Why start-ups should focus on protecting their intellectual property
Just like a refreshing breeze on a hot summer day, start-up companies bring fresh ideas and technologies to the market. As out-of-the-box thinkers they play a crucial role in boosting innovation in a technical field. However, starting up a venture is not a walk in the park. Transforming one’s innovative ideas into tangible products or technology platforms comes with numerous challenges. Besides the obvious one of finding sufficient resources, there is the competition from established firms and the uphill battle to claim a spot in the sun.
For all three challenges, protecting your intellectual property (IP) can be a game-changer. IP is not confined to just patents but also spans trademarks and trade secrets. Each of these IP rights plays a vital role in protecting the assets that will make or break the start-up’s journey to success.
Secure your position
Patents grant exclusive rights on inventions in a technical field and give the inventors or patent holders the legal authority to prevent others from making, using, selling or importing their patented technology or product. Safeguarding the start-up’s unique position reduces direct competition from other companies and enables the start-up to differentiate itself from competitors. The latter creates the opportunity to attract customers who are seeking alternative or optimized solutions and thus to claim a piece of the market.
Trademarks are invaluable tools in this pursuit as well, as they grant exclusive rights to use specific names, logos or symbols associated with a company's products or services. By registering a trademark, a start-up can protect its unique brand elements, preventing competitors from confusing customers with similar branding. Brand recognition and reputation strengthen the start-up's position in the market but also attract funding opportunities. Moreover, by registering their trademarks, start-ups establish legal proof of ownership, making it easier to take action against copycats and counterfeiters infringing parties.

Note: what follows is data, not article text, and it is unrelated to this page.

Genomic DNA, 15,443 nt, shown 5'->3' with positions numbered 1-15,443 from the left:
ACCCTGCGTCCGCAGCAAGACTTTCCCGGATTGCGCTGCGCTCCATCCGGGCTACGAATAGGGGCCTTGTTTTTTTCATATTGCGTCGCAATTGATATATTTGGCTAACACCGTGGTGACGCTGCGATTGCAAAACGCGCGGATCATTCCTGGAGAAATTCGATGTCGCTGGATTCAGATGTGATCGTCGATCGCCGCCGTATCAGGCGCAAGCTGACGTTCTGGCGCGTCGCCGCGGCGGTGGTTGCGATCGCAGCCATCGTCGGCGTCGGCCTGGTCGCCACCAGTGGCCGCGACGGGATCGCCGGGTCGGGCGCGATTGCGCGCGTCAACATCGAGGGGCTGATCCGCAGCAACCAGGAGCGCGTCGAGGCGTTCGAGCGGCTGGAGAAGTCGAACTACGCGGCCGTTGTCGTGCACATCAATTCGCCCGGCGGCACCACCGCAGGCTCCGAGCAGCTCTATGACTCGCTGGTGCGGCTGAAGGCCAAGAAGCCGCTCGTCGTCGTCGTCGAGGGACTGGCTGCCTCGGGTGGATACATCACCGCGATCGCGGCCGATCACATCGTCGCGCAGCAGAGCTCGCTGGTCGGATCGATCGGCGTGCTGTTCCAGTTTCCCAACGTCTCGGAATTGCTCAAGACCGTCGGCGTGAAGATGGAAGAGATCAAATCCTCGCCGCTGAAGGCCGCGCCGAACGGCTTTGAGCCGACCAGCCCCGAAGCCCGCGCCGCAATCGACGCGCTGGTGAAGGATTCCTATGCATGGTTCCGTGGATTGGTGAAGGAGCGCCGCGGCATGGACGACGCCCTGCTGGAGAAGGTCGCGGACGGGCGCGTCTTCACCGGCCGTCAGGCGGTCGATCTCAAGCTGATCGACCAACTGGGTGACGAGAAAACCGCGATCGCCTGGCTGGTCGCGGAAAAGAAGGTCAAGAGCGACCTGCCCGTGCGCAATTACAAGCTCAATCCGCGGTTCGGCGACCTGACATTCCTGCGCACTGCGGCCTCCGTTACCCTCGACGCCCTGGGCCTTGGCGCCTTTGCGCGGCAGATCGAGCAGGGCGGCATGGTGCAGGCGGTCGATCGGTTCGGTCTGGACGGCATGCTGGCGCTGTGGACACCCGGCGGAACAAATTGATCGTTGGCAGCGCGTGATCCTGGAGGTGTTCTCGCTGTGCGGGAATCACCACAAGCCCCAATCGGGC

For start-ups, attracting investors and securing funding is essential for growth and expansion. Especially in the life science sector, it's common practice that venture capitalists assess the health and depth of a start-up's IP portfolio before investing, using it as a barometer to assess potential return on investment or as ticket to set up R&D collaborations with bigger players in the market. Such collaborations can provide access to additional expertise and distribution channels, enabling the start-up to scale up more rapidly. It can also lead to additional resources for example in the form of licensing revenues or royalties, that can support the start-up's operations and its research and development efforts. Patents should indeed not only be seen as tools to block. They can be a bargaining chip in negotiations with parties that have proprietary technology that your start-up might want to use and vice versa.
Disclosing your invention or not?
A downside of protecting IP with patents is that in return for the 20 years of monopoly the invention should be disclosed in full detail. To overcome this giving away of the finest tips and tricks of your invention, trade secrets might be a valuable option. Trade secrets encompass confidential and proprietary information, such as manufacturing processes and formulations that are difficult to reverse engineer, which give the start-up a competitive edge. It is a cost-effective way of safeguarding IP way much longer than the 20 years of patent life. However, once the information becomes public or is independently obtained by another party there is no legal protection or remedy to re-establish exclusivity.
Your protection matters to us
Patents, trademarks and trade-secrets are of immense importance for start-up companies. Paradoxically, we often see start-ups struggling with the complexity of the patenting procedures and the timing of filing their patent applications. When protection is sought too early there is a risk that the technology or product is not mature enough, resulting in a narrow protection. Importantly, the published patent application can inspire competitors to develop alternatives or optimize the technology and catch up or even worse, take over. On the other hand, investing time in developing less valuable alternatives before requesting protection comes with the risk that somebody else made the invention already and thus that you cannot protect it any longer.
At Brantsandpatents, we care about our start-ups. We want to support them optimally by jointly devising the best strategies to protect their IP, while taking the administrative and procedural work out of their hands, allowing them to channel all their energy into innovation.
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